FU­ELLING OMAN

Oil and Gas - - CONTENT -

Gas Di­rec­tor Salim Al Sikaiti shares the crit­i­cal im­por­tance of gas to the na­tion and the cen­tral role PDO plays in its de­vel­op­ment

WHAT ARE YOUR THOUGHTS ON PDO’S 40TH AN­NIVER­SARY OF GAS PRO­DUC­TION?

I feel an im­mense source of pride that we have been able to over­come many chal­lenges to con­tin­u­ally de­liver gas sup­plies for our cus­tomers at home and abroad. From an ac­ci­den­tal dis­cov­ery in 1962 when we were drilling for oil in Yibal to the open­ing of the Yibal

Gas Plant in 1978 and be­yond, we have built a first-rate gas or­gan­i­sa­tion which serves the na­tion re­li­ably and ef­fi­ciently. I thank and com­mend all those staff and con­trac­tors, both past and present, who have done so much to help us reach this im­pres­sive mile­stone.

WHAT ARE YOUR VIEWS ON THE ROLE PDO PLAYS IN OMAN’S GAS IN­DUS­TRY?

PDO has been at the cen­tre of the evo­lu­tion of gas in the Sul­tanate and we are the coun­try’s main sup­plier, ini­tially sup­ply­ing all the coun­try’s gas re­quire­ments and cur­rently pro­vid­ing 70% of the na­tion’s de­mand af­ter BP’s Khaz­zan project came on stream. As well as meet­ing the needs of res­i­den­tial cus­tomers, help­ing to pro­vide for ex­am­ple, elec­tric­ity, clean water and cook­ing fuel, gas has fu­elled the de­vel­op­ment of Oman’s in­dus­try, such as steel, alu­minium and fer­tiliser man­u­fac­ture and has gen­er­ated rev­enue through the ex­port of liq­ue­fied nat­u­ral gas. All this ex­pan­sion has been fu­elled by gas and with­out PDO this would not have ma­te­ri­alised.

WHAT IS THE FU­TURE FOR GAS?

Gas will re­main a key en­ergy source, not just for Oman but the whole world, for a very long time. The growth in de­mand will con­tinue and the fo­cus to dis­cover more and op­ti­mise pro­duc­tion will re­main. Right now, we are try­ing to max­imise the us­age of the mol­e­cules of gas. At present, we burn it to pro­duce elec­tric­ity, use it as a raw ma­te­rial and freeze it for ex­port. How­ever, the Gov­ern­ment is also look­ing at in­te­grated so­lu­tions when it comes to gas de­vel­op­ment – not just up­stream but what we do with it down­stream - so we have full util­i­sa­tion of the value chain. So, for ex­am­ple, you could con­vert it to GTL (Gas to Liq­uid) which can gen­er­ate more value and cre­ate more jobs. Se­condly, when you look at our sup­ply and de­mand line, the de­mand line is in­creas­ing. A lot of this is to do with the growth of the pop­u­la­tion and in­dus­trial ex­pan­sion (such as Duqm). Although gas is the clean­est form of fos­sil fuel en­ergy, burn­ing it to pro­duce power is not max­imis­ing the value of gas and is not sus­tain­able for Oman, so that is why we are look­ing at re­new­ables. There is a lot of fo­cus on pro­duc­ing so­lar and wind en­ergy and it is es­ti­mated 15% of our power re­quire­ments will be­com­ing from re­new­ables by 2030, with some say­ing that fig­ure could go as high as 30%. That will en­able us to re-di­rect gas to more value-adding in­dus­trial us­age. The de­mand for gas will in­crease and it’s a very ex­cit­ing time as we seek new ways of en­sur­ing we main­tain the sup­ply. With the re­cent dis­cov­er­ies we have seen, such as Mabrouk North East, the pic­ture looks very promis­ing, but we also need to op­ti­mise our use while seek­ing al­ter­na­tive en­ergy sources.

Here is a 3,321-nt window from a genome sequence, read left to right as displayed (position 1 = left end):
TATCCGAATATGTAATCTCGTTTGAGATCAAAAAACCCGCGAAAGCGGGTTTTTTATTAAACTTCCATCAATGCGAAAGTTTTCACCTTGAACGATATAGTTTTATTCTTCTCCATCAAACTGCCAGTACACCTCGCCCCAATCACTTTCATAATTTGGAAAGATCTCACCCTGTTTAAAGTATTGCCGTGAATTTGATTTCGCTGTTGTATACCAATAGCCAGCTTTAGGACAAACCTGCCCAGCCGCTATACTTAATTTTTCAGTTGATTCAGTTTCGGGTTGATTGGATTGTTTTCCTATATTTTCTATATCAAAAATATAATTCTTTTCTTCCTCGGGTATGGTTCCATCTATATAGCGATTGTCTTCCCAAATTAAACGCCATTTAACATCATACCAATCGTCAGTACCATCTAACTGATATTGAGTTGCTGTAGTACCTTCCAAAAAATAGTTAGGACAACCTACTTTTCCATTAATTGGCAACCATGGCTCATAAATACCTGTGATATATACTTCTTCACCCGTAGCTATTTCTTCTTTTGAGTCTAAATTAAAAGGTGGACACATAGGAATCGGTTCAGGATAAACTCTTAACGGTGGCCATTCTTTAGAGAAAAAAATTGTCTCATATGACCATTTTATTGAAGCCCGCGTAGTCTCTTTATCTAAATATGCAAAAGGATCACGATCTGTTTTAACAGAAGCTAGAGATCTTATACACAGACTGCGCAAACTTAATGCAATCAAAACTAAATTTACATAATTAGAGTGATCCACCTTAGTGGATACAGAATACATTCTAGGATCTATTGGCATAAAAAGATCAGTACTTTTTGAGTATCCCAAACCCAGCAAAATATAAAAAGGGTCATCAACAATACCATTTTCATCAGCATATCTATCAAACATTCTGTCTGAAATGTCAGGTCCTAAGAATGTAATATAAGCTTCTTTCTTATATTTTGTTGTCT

Gas will re­main a key en­ergy source, not just for Oman but the whole world, for a very long time. The growth in de­mand will con­tinue and the fo­cus to dis­cover more and op­ti­mise pro­duc­tion will re­main. Right now, we are try­ing to max­imise the us­age of the mol­e­cules of gas. At present, we burn it to pro­duce elec­tric­ity, use it as a raw ma­te­rial and freeze it for ex­port. How­ever, the Gov­ern­ment is also look­ing at in­te­grated so­lu­tions when it comes to gas de­vel­op­ment – not just up­stream but what we do with it down­stream - so we have full util­i­sa­tion of the value chain

WHAT ABOUT GAS CON­SER­VA­TION?